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A Word About Deaf Culture

In learning a foreign language, it is important to understand the culture of the people who use the language. It is within a community of people that a language is created. This language is an integral part of the community’s culture. American Sign Language is the language of the Deaf community. American Sign Language is usually referred to as ASL. ASL is a part of Deaf culture.

Deaf culture refers to the way Deaf people live.

  • Deaf people are those people with a hearing loss who identify with the Deaf community.
  • Being able to sign ASL is an important criteria for accepting oneself as a member of the Deaf community
  • Not everyone who has a hearing loss says that they belong to the Deaf community.
  • We use the term “Deaf” to talk about people and events related to the Deaf community.
  • We use the term “deaf” to talk about anyone who has a hearing loss that makes it difficult to communicate by speaking and hearing.
  • Deaf culture is about Deaf people and the way they live.

Here are some notes about Deaf people:

  • Deaf people are just like any other group of people. They eat, dress, and have jobs just like anyone else. There are more similarities between Deaf and Hearing people than there are differences.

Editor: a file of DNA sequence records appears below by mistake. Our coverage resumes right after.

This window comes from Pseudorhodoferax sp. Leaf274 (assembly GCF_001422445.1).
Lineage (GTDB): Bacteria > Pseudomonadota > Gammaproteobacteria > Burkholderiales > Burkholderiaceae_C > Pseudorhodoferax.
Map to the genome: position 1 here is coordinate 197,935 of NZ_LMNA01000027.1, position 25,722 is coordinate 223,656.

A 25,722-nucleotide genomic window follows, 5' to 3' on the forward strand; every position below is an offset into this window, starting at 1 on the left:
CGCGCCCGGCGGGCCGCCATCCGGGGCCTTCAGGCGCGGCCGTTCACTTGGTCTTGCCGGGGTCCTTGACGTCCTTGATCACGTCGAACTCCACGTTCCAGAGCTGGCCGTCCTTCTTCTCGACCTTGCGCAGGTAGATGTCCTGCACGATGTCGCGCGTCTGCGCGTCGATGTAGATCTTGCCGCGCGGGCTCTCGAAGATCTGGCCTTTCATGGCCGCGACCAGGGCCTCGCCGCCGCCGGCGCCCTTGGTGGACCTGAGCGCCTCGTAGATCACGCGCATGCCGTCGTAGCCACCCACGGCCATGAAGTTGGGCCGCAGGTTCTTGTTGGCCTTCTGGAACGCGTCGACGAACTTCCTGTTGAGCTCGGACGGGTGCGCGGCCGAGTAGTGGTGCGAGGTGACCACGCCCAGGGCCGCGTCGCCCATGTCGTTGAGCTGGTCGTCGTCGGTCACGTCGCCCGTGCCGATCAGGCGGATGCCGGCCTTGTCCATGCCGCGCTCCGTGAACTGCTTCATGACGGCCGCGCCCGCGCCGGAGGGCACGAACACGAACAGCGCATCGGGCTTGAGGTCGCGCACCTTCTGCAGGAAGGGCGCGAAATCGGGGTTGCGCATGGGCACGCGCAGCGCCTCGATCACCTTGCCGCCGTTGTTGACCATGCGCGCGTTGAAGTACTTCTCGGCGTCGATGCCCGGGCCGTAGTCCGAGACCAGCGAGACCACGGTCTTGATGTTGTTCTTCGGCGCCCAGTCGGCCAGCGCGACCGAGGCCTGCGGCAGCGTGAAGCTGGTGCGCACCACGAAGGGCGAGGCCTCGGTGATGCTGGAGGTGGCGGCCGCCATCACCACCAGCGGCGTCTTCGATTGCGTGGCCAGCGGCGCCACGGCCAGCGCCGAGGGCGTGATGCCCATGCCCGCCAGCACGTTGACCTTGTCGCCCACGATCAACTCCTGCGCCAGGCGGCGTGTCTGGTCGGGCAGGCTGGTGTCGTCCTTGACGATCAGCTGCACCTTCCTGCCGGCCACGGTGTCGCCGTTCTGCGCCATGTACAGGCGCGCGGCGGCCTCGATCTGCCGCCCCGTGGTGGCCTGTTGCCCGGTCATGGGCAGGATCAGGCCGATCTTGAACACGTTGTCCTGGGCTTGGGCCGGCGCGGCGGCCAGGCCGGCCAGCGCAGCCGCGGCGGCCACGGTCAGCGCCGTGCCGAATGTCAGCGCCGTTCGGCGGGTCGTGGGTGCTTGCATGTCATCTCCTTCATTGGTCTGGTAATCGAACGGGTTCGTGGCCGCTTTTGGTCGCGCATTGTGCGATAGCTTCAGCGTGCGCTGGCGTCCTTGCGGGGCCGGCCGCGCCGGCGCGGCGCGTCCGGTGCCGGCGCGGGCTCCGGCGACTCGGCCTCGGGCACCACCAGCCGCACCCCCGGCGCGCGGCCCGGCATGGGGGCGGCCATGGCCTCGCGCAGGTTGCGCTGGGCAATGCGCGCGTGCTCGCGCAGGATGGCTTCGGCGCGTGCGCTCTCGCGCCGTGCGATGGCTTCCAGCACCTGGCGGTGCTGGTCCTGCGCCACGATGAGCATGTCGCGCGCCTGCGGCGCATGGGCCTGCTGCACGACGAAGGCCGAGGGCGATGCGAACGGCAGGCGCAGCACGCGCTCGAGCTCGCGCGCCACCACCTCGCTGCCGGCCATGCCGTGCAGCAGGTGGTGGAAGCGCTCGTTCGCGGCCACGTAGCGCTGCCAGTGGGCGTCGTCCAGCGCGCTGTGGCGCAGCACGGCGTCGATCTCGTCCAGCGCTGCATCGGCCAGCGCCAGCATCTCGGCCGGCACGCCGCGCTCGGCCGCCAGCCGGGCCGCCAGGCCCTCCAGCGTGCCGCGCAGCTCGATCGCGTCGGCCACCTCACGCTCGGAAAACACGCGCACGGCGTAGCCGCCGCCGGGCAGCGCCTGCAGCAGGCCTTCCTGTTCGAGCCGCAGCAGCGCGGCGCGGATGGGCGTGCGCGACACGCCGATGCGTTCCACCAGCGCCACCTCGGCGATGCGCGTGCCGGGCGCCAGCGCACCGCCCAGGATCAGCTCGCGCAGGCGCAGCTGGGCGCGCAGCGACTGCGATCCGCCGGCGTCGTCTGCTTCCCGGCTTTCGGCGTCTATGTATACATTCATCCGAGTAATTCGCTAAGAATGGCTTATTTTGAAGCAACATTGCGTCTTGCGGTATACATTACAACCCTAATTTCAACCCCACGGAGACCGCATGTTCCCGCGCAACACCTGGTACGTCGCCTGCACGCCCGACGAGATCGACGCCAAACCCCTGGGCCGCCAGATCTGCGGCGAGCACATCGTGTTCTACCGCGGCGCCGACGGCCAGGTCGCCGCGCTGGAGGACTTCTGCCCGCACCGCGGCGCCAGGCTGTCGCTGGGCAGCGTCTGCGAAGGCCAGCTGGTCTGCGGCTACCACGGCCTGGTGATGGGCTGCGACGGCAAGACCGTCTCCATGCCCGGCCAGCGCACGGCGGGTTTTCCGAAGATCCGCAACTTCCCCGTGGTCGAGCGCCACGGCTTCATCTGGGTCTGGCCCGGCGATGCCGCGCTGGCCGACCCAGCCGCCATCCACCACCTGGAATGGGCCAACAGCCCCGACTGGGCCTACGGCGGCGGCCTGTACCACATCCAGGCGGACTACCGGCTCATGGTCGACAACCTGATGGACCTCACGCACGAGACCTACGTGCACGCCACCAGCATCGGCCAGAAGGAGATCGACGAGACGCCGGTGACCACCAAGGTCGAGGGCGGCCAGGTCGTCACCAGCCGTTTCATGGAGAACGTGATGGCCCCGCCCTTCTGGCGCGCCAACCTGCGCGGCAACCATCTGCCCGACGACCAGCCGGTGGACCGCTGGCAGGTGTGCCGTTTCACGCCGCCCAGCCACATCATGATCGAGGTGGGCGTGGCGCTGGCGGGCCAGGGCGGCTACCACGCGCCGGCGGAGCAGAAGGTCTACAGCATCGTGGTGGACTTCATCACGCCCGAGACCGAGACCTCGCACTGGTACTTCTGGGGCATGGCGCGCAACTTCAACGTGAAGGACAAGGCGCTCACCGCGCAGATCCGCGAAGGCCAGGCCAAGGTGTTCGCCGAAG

• Deaf people all have some degree of hearing loss and use sign language as a major means of communicating with one another. In the United States and most parts of Canada, the sign language used is American Sign Language.
  • The Deaf community includes the lives and activities associated with Deaf people.
  • There are no hard and fast geographical boundaries that identify the Deaf community.
  • It can be a small community if we are talking about the Deaf community in Baton Rouge, Louisiana.
  • Or it can be a large community if we are talking about the community of Deaf people in the United States.
  • Or it can be a highly populated community if we are talking about the community of Deaf people in the Washington, DC area.

The term Deaf culture is a reference to a wide range of activities, technologies, and organizations. A discussion about Deaf culture in the United States, for example, can touch upon the following topics:

  • Organizations
    • National Association of the Deaf
    • USA Deaf Sports Federation
  • Education
    • Gallaudet University (Washington, DC)
    • National Technical Institute for the Deaf (Rochester, New York)
    • California State University in Northridge
    • Schools programs for deaf children
  • Technology
    • TTY’s (a keyboard device that allows deaf people to use the phone), video calls, text messaging
    • Close-captioning on TV and videos
  • Entertainment
    • National Theater of the Deaf
    • Deaf actors and actresses acting in movies and TV programs (ex. “Switched at Birth”)
  • Literature
    • Newspapers and news magazines devoted to information about the Deaf community
    • Books and articles written by Deaf authors
  • And much more!

You will learn more about Deaf culture as you go through the ASL courses in the Signing Online American Sign Language series.


  • Language in Motion: Exploring the Nature of Sign. By Jerome Schein and David Stewart, (1995). Published by Gallaudet University Press.
  • American Sign Language the Easy Way. By David Stewart, (1998). Published by Barron’s Educational Series.
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